Mendocino Complex Fire Now the Largest in California History
California's disastrous wildfire season has surpassed last year's historically destructive season in at least one respect.
"It's not stopping," Red Cross disaster services worker Renato Lira told The Guardian. "People thought this year was going to be a break."
The Mendocino Complex Fire has burned 283,800 acres and 75 residencies so far. It was 30 percent contained as of Monday evening, CNN reported. Luckily, no one has been injured.
It was formed by two fires, the Ranch and River Fires, in the Northern California area around Clear Lake.
CalFire spokesperson Tricia Austin told The Guardian that the area was especially fire prone because of its mix of few houses and small towns scattered between large swaths of dry vegetation, from pines to oaks to grassland.
"All the fuels are receptive and the fire is being pushed erratically," Austin said. "They're dry and it's hot and we've got low humidities."
Red Cross worker Dene Shaver said residents of the region were tired of the yearly risk and considering leaving.
"The California people are sort of over it," Shaver told The Guardian. "They want to know why this keeps happening."
"It is our changing climate that is leading to more severe and destructive fires," deputy chief of the California Department of Forestry and Fire Protection Scott McLean told The Huffington Post Monday.
There are currently 23 uncontained fires burning in the state, according to CalFire.
Another fast-moving fire, the Holy Fire, ignited near Trabuco Canyon in Southern California Monday, burning 4,000 acres and forcing communities and campgrounds to evacuate, ABC 7 reported.
"Fire travels faster than you think," evacuee Tilson Shumate told ABC 7. "It's an incredible sensation to be in this and to be faced with life and death. We think we're ready to die, but are we? I don't know, man. I don't want to go like this, Lord, get us out of here."
The many fires are also impacting air quality in California and its neighbor Oregon.
The number of "Spare the Air" days in Sacramento in Northern California, days on which air pollution levels are unsafe for children and those with respiratory ailments and residents are requested to reduce emissions, is on track to surpass the previous two years' already historically high number of 17, The Sacramento Bee reported.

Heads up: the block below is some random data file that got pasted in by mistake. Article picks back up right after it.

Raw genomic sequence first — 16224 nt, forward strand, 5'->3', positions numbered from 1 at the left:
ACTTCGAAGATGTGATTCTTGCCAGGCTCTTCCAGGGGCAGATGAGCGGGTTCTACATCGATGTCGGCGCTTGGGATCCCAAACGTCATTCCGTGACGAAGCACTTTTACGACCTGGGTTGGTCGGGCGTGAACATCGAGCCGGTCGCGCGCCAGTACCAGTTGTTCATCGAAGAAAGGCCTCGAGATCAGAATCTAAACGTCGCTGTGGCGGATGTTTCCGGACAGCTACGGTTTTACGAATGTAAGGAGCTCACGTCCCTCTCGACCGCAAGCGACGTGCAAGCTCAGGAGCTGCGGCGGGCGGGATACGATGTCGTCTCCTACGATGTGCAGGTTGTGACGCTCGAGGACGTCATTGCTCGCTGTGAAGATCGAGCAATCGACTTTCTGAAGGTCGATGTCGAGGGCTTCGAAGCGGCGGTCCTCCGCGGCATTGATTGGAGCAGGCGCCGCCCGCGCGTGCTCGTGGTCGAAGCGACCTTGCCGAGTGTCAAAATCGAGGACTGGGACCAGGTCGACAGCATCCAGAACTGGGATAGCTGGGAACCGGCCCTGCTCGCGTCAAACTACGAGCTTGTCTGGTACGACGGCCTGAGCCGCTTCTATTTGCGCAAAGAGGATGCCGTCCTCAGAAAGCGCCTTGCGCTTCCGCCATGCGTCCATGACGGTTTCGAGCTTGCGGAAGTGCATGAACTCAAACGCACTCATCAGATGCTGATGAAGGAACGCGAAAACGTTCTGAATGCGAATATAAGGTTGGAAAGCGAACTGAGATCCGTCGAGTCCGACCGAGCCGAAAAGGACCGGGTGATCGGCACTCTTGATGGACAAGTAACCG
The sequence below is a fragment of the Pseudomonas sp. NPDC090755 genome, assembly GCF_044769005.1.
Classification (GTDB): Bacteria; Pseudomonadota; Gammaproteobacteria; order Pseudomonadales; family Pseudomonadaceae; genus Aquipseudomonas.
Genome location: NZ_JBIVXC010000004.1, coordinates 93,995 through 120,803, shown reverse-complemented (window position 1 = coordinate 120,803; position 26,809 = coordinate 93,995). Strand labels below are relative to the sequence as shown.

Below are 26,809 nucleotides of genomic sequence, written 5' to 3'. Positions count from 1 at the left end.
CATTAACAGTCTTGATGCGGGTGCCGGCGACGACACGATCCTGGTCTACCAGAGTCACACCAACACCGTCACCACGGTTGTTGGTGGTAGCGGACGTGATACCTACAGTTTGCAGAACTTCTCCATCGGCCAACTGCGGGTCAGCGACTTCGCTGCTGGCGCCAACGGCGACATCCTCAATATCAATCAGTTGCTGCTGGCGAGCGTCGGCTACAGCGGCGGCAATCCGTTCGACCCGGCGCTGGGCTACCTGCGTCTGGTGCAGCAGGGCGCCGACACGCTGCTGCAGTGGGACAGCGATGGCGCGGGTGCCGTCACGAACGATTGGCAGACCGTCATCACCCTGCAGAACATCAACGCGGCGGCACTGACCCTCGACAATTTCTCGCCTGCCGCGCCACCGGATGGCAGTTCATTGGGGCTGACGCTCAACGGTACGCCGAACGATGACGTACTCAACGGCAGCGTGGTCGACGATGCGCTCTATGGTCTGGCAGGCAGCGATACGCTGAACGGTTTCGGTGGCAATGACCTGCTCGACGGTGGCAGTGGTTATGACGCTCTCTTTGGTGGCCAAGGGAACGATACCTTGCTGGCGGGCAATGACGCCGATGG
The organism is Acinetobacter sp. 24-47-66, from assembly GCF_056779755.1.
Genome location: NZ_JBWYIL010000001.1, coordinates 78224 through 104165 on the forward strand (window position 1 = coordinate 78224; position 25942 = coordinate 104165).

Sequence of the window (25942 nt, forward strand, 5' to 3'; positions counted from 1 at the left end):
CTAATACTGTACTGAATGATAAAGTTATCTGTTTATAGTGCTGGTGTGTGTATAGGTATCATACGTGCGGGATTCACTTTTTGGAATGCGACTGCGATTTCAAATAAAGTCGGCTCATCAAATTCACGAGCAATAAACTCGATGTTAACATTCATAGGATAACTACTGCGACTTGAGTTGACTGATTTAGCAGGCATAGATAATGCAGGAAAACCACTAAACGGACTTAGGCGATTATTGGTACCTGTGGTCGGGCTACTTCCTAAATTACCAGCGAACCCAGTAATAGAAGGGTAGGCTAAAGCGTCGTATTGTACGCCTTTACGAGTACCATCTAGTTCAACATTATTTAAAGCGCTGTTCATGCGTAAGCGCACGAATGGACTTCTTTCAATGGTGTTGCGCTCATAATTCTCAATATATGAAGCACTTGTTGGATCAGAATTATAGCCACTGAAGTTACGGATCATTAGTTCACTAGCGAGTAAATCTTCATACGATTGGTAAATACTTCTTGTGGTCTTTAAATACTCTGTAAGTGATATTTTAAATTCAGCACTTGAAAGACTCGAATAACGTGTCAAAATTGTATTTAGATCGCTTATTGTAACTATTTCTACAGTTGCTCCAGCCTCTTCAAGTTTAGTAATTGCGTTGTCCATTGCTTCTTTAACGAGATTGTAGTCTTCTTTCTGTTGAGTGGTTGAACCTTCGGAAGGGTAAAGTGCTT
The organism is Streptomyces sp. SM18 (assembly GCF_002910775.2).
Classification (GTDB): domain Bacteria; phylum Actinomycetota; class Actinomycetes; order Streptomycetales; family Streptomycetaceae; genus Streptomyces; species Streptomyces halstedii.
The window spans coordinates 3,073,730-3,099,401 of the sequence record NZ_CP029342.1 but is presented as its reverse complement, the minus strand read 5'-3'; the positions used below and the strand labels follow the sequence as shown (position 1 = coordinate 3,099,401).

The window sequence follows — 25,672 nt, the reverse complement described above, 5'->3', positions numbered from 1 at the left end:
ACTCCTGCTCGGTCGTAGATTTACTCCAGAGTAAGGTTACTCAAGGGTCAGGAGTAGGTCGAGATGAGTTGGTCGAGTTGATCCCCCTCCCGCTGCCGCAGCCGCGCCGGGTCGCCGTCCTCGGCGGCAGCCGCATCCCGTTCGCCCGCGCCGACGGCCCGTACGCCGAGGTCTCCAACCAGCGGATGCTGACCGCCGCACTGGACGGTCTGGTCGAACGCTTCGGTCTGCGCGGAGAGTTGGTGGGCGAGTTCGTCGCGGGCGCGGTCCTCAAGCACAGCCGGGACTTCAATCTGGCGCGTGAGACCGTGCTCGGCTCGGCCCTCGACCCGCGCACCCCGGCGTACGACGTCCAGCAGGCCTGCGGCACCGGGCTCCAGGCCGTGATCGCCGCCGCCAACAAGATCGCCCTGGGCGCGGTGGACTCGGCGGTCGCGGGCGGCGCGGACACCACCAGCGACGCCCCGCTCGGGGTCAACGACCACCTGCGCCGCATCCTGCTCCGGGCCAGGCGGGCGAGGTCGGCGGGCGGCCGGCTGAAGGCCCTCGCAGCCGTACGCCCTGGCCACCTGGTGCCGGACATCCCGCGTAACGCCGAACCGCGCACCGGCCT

Air quality in Southwest Oregon's Rogue Valley was declared "hazardous" over the weekend as wind blew smoke from two wildfires burning in the state, The Associated Press reported Monday.
By Jake Johnson
Amid reports that oil industry-friendly former Energy Secretary Ernest Moniz remains under consideration to return to his old post in the incoming Biden administration, a diverse coalition of environmental groups is mobilizing for an "all-out push" to keep Moniz away from the White House and demand a cabinet willing to boldly confront the corporations responsible for the climate emergency.
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Anger, anxiety, overwhelm … climate change can evoke intense feelings.
"It's easy to feel dwarfed in the context of such a global systemic issue," says psychologist Renée Lertzman.
She says that when people experience these feelings, they often shut down and push information away. So to encourage climate action, she advises not bombarding people with frightening facts.
"When we lead with information, we are actually unwittingly walking right into a situation that is set up to undermine our efforts," she says.
She says if you want to engage people on the topic, take a compassionate approach. Ask people what they know and want to learn. Then have a conversation.
This conversational approach may seem at odds with the urgency of the issue, but Lertzman says it can get results faster.
"When we take a compassion-based approach, we are actively disarming defenses so that people are actually more willing and able to respond and engage quicker," she says. "And we don't have time right now to mess around, and so I do actually come to this topic with a sense of urgency… We do not have time to not take this approach."
Reporting credit: ChavoBart Digital Media
Reposted with permission from Yale Climate Connections.
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